In schools, most hate-fueled incidents usually occur as verbal insults or graffiti — commonly incorporating swastikas — and don’t rise to the level of a more violent hate crime, so are considered bias incidents. Regardless of the nature, those incidents are up, according to several data analyses conducted by civil rights organizations as the federal government doesn’t drill down by location or require uniform reporting.
In 2017, the Anti-Defamation League reported that K-12 schools surpassed public areas as the locations with the highest number of anti-Semitic incidents, with 457 incidents in K-12 schools — a jump of 94 percent from the previous year.
Scott Levin, the regional director of the Anti-Defamation League for Colorado, New Mexico, and Wyoming, said he considers anti-Semitism in schools a bellwether for other hate incidents.
“If it’s happening to Jewish students, it’s happening to Muslim students, students perceived to be immigrants, or students of color out there,” he said.
“What’s happening these days is the role models we have have not been all that great in the national discourse, so now there’s additional language kids have learned, there are additional filters that have been removed, and they’re using them to a large degree,” Levin said.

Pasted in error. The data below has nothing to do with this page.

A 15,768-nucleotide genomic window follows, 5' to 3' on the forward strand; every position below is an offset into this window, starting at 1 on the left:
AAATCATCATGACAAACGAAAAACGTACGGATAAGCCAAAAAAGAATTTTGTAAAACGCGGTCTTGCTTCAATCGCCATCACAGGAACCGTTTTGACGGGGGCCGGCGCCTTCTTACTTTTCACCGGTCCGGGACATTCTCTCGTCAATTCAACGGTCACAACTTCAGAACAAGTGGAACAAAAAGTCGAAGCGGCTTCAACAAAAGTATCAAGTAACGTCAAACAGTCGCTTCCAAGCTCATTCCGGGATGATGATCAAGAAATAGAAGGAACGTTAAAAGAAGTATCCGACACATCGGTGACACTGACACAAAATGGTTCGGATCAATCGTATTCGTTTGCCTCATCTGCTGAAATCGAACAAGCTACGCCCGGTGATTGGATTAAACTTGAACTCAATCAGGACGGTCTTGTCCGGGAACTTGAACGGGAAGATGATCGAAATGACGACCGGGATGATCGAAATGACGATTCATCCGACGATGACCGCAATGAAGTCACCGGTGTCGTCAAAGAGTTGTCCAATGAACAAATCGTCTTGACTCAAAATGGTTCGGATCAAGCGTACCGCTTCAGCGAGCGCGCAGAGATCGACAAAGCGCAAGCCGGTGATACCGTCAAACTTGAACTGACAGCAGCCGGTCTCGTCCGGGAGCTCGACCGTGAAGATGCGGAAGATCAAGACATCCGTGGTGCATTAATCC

In addition to anti-Semitic rhetoric, the shooter in Pittsburgh had voiced anti-immigrant and anti-Muslim views on online posts prior to the massacre. Another civil rights organization, the Southern Poverty Law Center, tracks various U.S. hate groups and found last year that anti-Muslim groups rose for a third straight year, to 114 chapters in 2017, and anti-immigrant groups rose from 14 to 22 during the same period.
Those sentiments are also resurging in schools, chiefly focused on immigrants coming from Latin America and the Middle East. Students of color, particularly those who are Latino or Muslim, have had the phrase “Build the Wall” and “Go back to your country” yelled at or directed at them. Some school districts have responded to both Trump administration policies and heightened political rhetoric with messages of support for immigrant families.
Teachers, meanwhile, have expressed concern that their responses could be criticized as taking a political stand, and research shows they often feel unprepared to address such issues. Some families and civil rights advocates say the school system has been too reactive to bias incidents and hate crimes their students are processing.